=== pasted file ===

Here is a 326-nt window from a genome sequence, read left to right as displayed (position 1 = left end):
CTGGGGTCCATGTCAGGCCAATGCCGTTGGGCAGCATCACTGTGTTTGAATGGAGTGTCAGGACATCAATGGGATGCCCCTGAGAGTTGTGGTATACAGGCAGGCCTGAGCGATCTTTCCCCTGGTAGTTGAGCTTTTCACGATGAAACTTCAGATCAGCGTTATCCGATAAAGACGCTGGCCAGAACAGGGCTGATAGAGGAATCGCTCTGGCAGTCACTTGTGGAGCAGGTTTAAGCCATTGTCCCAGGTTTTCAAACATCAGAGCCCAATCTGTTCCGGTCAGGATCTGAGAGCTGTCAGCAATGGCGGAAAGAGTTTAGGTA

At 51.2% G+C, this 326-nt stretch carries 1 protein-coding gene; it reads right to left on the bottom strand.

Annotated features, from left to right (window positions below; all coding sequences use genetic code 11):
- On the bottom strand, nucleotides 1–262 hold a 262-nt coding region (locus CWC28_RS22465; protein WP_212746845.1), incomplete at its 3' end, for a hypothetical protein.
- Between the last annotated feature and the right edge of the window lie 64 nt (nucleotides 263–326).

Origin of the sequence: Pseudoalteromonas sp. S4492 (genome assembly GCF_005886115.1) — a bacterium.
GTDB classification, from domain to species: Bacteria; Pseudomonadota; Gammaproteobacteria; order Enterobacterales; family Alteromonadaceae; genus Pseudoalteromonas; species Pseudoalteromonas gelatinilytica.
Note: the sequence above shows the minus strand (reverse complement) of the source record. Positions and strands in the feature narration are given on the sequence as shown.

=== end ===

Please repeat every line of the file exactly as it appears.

Here is a 326-nt window from a genome sequence, read left to right as displayed (position 1 = left end):
CTGGGGTCCATGTCAGGCCAATGCCGTTGGGCAGCATCACTGTGTTTGAATGGAGTGTCAGGACATCAATGGGATGCCCCTGAGAGTTGTGGTATACAGGCAGGCCTGAGCGATCTTTCCCCTGGTAGTTGAGCTTTTCACGATGAAACTTCAGATCAGCGTTATCCGATAAAGACGCTGGCCAGAACAGGGCTGATAGAGGAATCGCTCTGGCAGTCACTTGTGGAGCAGGTTTAAGCCATTGTCCCAGGTTTTCAAACATCAGAGCCCAATCTGTTCCGGTCAGGATCTGAGAGCTGTCAGCAATGGCGGAAAGAGTTTAGGTA

At 51.2% G+C, this 326-nt stretch carries 1 protein-coding gene; it reads right to left on the bottom strand.

Annotated features, from left to right (window positions below; all coding sequences use genetic code 11):
- On the bottom strand, nucleotides 1–262 hold a 262-nt coding region (locus CWC28_RS22465; protein WP_212746845.1), incomplete at its 3' end, for a hypothetical protein.
- Between the last annotated feature and the right edge of the window lie 64 nt (nucleotides 263–326).

Origin of the sequence: Pseudoalteromonas sp. S4492 (genome assembly GCF_005886115.1) — a bacterium.
GTDB classification, from domain to species: Bacteria; Pseudomonadota; Gammaproteobacteria; order Enterobacterales; family Alteromonadaceae; genus Pseudoalteromonas; species Pseudoalteromonas gelatinilytica.
Note: the sequence above shows the minus strand (reverse complement) of the source record. Positions and strands in the feature narration are given on the sequence as shown.